Having all said that, the samurai both omits key details and shades others to the point of lying. The medium begins their account medias res: omitting any mention of how the samurai ended up in the glade, they essentially concede it was to try to profit from grave robbery. Omitting any mention of how the samurai was tied up, the possibility is left open that it was through base cowardice rather than through any struggle at all. (The brigand, of course, still had reason to play that part of his story up.) Many readers will believe the wife's account of his furious glaring rather than his own recollection of tender signaling, although that can be chalked up to misunderstanding if you prefer. Most importantly, after his greed, idiocy, and probable cowardice, he botched his suicide. He survived indefinitely long until the arrival of the woodcutter or an unknown 7th party. You can give the samurai more credit by thinking worse of the woodcutter or other party, supposed that they had watched nearly everything and came in fairly quickly to rob the samurai of everything left by the quick exit of the brigand. On the other hand, one of the main reasons for ritual suicide becoming such a done thing in Japan in the first place (and presumably the brigand's concern in trying to leave male victims alive when possible) was to let the soul find honor and peace and move on without hanging around to haunt anyone. The very unrest of the samurai's spirit shown by his anger, jealousy, and continued presence shows that this suicide was yet another failure on that day, regardless of who the police inspector or reader finally fingers as the real killer.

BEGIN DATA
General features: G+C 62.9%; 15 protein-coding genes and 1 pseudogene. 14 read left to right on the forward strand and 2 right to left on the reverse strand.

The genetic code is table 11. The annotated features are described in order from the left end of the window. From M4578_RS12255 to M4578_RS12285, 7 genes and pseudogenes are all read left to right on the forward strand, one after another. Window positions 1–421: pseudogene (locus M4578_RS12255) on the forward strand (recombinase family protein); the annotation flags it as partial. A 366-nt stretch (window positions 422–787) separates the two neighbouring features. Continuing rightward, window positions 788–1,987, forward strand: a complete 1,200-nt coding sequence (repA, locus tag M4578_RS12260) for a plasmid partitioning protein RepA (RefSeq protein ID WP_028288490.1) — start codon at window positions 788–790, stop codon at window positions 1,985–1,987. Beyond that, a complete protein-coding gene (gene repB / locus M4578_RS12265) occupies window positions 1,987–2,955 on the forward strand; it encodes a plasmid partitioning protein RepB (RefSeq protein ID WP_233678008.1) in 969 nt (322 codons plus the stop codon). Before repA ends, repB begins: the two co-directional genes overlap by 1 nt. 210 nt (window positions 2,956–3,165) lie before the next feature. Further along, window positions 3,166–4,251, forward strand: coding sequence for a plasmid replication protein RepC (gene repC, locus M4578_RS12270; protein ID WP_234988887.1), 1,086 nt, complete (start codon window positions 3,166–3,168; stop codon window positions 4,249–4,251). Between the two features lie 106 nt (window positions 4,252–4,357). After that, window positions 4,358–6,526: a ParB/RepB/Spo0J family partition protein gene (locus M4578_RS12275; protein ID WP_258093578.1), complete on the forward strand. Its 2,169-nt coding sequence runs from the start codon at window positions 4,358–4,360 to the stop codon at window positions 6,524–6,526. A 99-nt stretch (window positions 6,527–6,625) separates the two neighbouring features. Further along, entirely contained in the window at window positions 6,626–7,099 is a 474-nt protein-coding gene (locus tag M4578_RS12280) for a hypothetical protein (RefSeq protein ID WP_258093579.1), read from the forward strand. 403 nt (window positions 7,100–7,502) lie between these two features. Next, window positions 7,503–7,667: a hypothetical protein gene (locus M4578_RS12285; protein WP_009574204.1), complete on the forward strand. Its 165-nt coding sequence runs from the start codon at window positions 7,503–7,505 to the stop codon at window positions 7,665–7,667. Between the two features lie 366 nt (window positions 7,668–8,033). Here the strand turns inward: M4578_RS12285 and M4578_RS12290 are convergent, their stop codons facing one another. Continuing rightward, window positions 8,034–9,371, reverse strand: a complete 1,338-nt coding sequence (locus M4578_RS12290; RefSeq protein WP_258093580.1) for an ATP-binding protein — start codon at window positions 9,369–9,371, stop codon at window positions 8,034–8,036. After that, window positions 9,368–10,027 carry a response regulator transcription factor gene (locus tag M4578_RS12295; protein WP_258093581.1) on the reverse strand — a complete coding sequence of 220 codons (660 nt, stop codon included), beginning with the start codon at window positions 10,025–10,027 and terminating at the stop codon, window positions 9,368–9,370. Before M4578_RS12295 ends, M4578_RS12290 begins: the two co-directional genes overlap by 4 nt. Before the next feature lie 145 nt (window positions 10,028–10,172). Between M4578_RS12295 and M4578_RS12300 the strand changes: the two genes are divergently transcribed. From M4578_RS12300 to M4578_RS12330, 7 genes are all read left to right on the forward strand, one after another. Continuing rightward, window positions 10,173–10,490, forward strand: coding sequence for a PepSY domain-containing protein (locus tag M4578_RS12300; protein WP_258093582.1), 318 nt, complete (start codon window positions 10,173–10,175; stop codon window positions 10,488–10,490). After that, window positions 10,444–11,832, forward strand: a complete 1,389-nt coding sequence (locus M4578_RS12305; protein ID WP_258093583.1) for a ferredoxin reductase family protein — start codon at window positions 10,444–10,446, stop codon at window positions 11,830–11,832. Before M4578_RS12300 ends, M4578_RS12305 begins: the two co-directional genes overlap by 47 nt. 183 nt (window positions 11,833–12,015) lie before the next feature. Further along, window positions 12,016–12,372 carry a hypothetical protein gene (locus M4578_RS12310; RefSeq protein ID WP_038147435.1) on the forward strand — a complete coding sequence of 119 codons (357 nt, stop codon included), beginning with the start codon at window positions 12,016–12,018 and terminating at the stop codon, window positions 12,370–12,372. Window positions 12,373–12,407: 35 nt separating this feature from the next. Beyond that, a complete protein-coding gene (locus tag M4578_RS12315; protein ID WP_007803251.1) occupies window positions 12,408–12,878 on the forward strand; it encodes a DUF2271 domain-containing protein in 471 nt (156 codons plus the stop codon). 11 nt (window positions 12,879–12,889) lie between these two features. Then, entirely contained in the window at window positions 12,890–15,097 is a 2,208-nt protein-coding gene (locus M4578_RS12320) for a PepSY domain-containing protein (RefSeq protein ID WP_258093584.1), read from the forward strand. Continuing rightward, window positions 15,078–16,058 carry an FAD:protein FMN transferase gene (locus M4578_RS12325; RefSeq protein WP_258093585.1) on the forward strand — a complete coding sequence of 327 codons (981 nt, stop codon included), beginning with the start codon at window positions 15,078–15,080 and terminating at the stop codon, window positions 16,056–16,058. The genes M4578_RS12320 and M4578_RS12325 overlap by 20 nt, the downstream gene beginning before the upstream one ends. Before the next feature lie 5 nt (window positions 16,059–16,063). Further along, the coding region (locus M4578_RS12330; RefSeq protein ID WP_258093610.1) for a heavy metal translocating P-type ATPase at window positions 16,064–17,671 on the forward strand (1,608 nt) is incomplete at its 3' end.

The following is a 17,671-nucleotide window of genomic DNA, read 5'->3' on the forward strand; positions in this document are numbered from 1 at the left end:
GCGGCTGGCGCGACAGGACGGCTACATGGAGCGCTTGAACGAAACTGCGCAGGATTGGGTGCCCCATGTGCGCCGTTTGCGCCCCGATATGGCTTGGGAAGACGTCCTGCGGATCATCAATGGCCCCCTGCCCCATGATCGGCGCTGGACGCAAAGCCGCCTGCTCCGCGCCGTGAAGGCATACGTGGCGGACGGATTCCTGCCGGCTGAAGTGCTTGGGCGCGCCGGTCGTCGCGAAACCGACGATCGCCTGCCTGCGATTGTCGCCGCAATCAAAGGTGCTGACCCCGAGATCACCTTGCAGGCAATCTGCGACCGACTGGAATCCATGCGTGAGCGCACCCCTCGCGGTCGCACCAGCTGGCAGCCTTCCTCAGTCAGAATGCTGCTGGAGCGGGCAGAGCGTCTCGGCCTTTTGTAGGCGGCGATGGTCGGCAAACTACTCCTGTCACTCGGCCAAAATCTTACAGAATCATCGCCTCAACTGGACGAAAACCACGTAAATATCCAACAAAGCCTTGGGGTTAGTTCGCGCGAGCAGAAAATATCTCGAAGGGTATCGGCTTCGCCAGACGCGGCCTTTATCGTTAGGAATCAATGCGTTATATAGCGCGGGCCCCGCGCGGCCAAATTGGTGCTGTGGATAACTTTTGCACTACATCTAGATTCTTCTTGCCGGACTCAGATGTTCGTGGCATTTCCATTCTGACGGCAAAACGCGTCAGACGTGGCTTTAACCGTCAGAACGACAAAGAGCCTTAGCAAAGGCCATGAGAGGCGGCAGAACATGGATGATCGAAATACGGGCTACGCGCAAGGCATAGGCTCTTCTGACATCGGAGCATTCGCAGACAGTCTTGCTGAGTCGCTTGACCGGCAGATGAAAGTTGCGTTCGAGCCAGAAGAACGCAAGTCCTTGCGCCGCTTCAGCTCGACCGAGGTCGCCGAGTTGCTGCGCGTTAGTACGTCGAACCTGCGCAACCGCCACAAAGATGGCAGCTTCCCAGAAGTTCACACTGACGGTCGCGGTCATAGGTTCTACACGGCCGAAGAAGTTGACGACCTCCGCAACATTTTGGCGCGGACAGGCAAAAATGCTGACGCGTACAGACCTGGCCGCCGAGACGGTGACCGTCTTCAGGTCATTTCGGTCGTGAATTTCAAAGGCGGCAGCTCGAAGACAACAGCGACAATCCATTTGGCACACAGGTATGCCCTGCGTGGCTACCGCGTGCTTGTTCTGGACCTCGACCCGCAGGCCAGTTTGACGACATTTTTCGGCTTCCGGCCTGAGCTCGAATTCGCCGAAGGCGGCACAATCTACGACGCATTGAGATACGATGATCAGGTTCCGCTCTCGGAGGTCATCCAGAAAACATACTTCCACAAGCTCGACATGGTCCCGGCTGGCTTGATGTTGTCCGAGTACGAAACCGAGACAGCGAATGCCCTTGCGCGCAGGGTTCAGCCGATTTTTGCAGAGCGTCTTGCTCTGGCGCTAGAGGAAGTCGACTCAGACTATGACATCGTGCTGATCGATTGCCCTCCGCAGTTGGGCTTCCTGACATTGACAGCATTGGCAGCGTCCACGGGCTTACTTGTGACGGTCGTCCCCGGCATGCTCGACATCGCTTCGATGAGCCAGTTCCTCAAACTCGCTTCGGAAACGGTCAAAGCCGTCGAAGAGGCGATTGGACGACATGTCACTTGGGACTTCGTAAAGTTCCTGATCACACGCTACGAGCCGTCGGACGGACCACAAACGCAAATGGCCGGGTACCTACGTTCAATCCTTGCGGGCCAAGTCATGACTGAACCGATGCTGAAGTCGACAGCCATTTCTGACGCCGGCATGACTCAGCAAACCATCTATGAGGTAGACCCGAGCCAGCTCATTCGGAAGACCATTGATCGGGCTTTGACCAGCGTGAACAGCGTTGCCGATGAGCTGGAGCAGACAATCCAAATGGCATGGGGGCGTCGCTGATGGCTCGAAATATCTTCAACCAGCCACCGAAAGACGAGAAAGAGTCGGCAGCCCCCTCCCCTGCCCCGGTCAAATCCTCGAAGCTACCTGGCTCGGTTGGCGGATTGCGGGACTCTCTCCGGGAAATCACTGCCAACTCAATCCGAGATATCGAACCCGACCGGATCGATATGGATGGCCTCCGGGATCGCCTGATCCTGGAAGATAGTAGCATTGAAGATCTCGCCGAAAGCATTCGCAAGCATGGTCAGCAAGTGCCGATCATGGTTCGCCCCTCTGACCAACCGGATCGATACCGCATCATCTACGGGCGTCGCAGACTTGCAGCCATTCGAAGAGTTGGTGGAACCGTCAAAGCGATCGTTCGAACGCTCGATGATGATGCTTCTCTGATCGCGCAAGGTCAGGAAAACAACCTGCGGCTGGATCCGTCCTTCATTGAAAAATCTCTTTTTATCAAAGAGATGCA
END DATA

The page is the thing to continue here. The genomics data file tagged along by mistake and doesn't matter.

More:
If [we can't trust the samurai's account], it would seem that the truth cannot be found
Nah. Readers can still piece together a throughline of the day in the manner of medievalists dealing with conflicting manuscripts or chronicles: Overlay the accounts to fill in each others' lacunæ and resolve contradictions that occur by particularly mistrusting whatever too obviously plays into a source's self-interest and biases. Essentially, this story plays out as if the truth of the murder is found by assuming the worst of everyone... including the vainglory of every person claiming to have killed the samurai and the guilt of at least one person who passes by it in silence.
And yet there's still no resolution: the rapidly shifting kaleidoscope of guilt and innocence that we do see shows that whether we end up thinking the woodcutter, the monk, the mother, some unknown party (or some combination!) killed the samurai (or allowed him to die) we still won't know the motivation that lay behind it, which might completely alter how we feel about the act whether as readers or judges. The mother is never directly contradicted but the details behind exactly how her daughter came to be married, why she was now traveling with the samurai to his homeland, why she might have feared to leave him alive... Any discussion of those could easily shift one's sympathies and allegiances completely regardless of whether the the older husband's spirit was bound to speak only true words from the beyond... and, of course at this point, why not suspect the impartiality of the medium even if you believe that some people could have such a skill?
This is a truly great short story not because it's utterly insoluble. It's a great story because it largely resolves the contradictions and problems that it at first seems to be about... while simultaneously pointing an implacable finger at the complete inadequacy of those answers to resolve the issues the reader is most concerned with (what is this to me? who am I rooting for here? who am I here? or now that I've been here?), given the ability of whoever speaks next or more skilfully to turn everything on its head one more time again.
Not that you should take my word for it.